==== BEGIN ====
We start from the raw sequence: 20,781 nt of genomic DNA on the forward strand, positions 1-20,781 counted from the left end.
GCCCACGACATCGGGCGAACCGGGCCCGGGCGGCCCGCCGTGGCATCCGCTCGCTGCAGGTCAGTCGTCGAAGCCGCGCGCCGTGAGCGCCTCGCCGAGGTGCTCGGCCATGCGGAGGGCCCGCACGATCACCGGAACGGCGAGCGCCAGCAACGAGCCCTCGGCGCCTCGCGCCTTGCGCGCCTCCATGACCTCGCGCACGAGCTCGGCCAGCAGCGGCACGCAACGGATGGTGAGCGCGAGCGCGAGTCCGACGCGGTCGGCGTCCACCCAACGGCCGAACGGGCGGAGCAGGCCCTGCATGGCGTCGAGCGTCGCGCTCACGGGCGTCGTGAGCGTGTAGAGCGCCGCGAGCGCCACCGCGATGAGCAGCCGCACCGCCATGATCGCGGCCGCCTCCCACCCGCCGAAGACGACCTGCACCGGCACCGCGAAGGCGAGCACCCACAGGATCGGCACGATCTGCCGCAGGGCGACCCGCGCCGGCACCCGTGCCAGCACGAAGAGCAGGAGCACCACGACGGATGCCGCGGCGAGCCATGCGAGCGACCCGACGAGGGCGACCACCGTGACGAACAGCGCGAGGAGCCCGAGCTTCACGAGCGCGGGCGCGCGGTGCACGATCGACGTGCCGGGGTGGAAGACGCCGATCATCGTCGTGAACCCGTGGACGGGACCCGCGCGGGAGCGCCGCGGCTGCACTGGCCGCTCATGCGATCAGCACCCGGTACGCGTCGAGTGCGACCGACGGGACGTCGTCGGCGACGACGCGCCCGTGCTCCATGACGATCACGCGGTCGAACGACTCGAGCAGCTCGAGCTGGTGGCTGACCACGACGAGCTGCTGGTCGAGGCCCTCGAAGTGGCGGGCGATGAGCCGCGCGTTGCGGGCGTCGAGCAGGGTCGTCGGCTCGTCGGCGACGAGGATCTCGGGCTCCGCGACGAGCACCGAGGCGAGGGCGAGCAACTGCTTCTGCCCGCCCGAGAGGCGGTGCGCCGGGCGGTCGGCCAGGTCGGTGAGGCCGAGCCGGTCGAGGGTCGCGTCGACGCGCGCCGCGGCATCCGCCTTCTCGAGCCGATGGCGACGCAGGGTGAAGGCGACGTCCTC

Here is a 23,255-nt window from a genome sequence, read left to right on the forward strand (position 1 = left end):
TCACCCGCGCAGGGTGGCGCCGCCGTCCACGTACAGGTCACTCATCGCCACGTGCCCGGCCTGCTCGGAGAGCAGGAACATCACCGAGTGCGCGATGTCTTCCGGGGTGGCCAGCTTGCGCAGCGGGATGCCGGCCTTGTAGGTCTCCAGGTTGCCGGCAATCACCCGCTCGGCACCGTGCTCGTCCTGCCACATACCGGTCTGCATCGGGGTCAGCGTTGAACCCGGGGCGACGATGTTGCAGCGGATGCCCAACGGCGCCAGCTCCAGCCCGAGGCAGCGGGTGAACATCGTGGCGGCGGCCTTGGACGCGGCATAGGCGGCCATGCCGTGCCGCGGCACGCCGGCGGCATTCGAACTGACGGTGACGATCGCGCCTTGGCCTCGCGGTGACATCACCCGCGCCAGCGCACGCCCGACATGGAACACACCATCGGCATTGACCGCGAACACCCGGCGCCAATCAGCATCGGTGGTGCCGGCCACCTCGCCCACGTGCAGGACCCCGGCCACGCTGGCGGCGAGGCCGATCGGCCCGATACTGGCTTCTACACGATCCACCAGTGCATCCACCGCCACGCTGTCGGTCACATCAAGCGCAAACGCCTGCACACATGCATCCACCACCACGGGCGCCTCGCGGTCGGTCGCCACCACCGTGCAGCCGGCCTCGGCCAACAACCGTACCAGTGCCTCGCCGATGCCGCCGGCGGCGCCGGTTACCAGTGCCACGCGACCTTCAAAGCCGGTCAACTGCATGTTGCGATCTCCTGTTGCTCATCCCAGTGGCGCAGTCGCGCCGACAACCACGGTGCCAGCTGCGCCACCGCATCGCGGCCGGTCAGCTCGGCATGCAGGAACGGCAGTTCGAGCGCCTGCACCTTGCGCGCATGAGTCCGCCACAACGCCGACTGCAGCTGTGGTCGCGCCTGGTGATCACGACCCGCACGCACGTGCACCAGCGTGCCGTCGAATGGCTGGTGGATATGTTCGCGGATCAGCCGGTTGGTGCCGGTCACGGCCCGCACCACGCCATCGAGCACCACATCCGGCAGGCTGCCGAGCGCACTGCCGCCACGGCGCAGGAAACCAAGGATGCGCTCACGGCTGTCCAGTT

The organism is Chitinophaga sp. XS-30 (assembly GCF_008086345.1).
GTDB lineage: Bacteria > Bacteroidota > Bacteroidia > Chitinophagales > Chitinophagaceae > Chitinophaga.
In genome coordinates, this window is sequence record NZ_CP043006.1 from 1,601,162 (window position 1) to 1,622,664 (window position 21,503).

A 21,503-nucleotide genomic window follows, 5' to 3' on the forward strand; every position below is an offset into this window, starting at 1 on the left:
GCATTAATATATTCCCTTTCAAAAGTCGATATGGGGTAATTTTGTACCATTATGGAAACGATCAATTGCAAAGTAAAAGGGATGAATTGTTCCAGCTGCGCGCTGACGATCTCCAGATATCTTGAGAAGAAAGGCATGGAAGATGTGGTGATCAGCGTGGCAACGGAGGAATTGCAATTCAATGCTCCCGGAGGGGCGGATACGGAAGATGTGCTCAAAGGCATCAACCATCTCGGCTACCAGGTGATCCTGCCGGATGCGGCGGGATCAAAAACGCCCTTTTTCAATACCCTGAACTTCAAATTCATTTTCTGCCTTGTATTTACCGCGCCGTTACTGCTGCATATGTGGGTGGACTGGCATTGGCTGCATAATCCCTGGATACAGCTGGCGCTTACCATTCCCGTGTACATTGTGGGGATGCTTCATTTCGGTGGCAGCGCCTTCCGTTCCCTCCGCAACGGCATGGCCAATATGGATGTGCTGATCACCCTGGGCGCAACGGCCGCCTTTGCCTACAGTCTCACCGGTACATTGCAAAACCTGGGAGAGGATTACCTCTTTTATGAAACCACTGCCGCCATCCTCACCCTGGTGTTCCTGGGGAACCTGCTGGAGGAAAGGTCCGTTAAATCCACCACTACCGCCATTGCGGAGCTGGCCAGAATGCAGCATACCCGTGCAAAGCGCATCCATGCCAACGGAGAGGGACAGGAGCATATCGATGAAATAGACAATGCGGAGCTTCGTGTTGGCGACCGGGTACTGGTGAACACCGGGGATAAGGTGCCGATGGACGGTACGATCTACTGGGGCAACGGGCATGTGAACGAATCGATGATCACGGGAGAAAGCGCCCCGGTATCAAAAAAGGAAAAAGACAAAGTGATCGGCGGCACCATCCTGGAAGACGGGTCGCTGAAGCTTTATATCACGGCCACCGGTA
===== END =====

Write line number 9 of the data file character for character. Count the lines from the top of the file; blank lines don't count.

GCATTAATATATTCCCTTTCAAAAGTCGATATGGGGTAATTTTGTACCATTATGGAAACGATCAATTGCAAAGTAAAAGGGATGAATTGTTCCAGCTGCGCGCTGACGATCTCCAGATATCTTGAGAAGAAAGGCATGGAAGATGTGGTGATCAGCGTGGCAACGGAGGAATTGCAATTCAATGCTCCCGGAGGGGCGGATACGGAAGATGTGCTCAAAGGCATCAACCATCTCGGCTACCAGGTGATCCTGCCGGATGCGGCGGGATCAAAAACGCCCTTTTTCAATACCCTGAACTTCAAATTCATTTTCTGCCTTGTATTTACCGCGCCGTTACTGCTGCATATGTGGGTGGACTGGCATTGGCTGCATAATCCCTGGATACAGCTGGCGCTTACCATTCCCGTGTACATTGTGGGGATGCTTCATTTCGGTGGCAGCGCCTTCCGTTCCCTCCGCAACGGCATGGCCAATATGGATGTGCTGATCACCCTGGGCGCAACGGCCGCCTTTGCCTACAGTCTCACCGGTACATTGCAAAACCTGGGAGAGGATTACCTCTTTTATGAAACCACTGCCGCCATCCTCACCCTGGTGTTCCTGGGGAACCTGCTGGAGGAAAGGTCCGTTAAATCCACCACTACCGCCATTGCGGAGCTGGCCAGAATGCAGCATACCCGTGCAAAGCGCATCCATGCCAACGGAGAGGGACAGGAGCATATCGATGAAATAGACAATGCGGAGCTTCGTGTTGGCGACCGGGTACTGGTGAACACCGGGGATAAGGTGCCGATGGACGGTACGATCTACTGGGGCAACGGGCATGTGAACGAATCGATGATCACGGGAGAAAGCGCCCCGGTATCAAAAAAGGAAAAAGACAAAGTGATCGGCGGCACCATCCTGGAAGACGGGTCGCTGAAGCTTTATATCACGGCCACCGGTA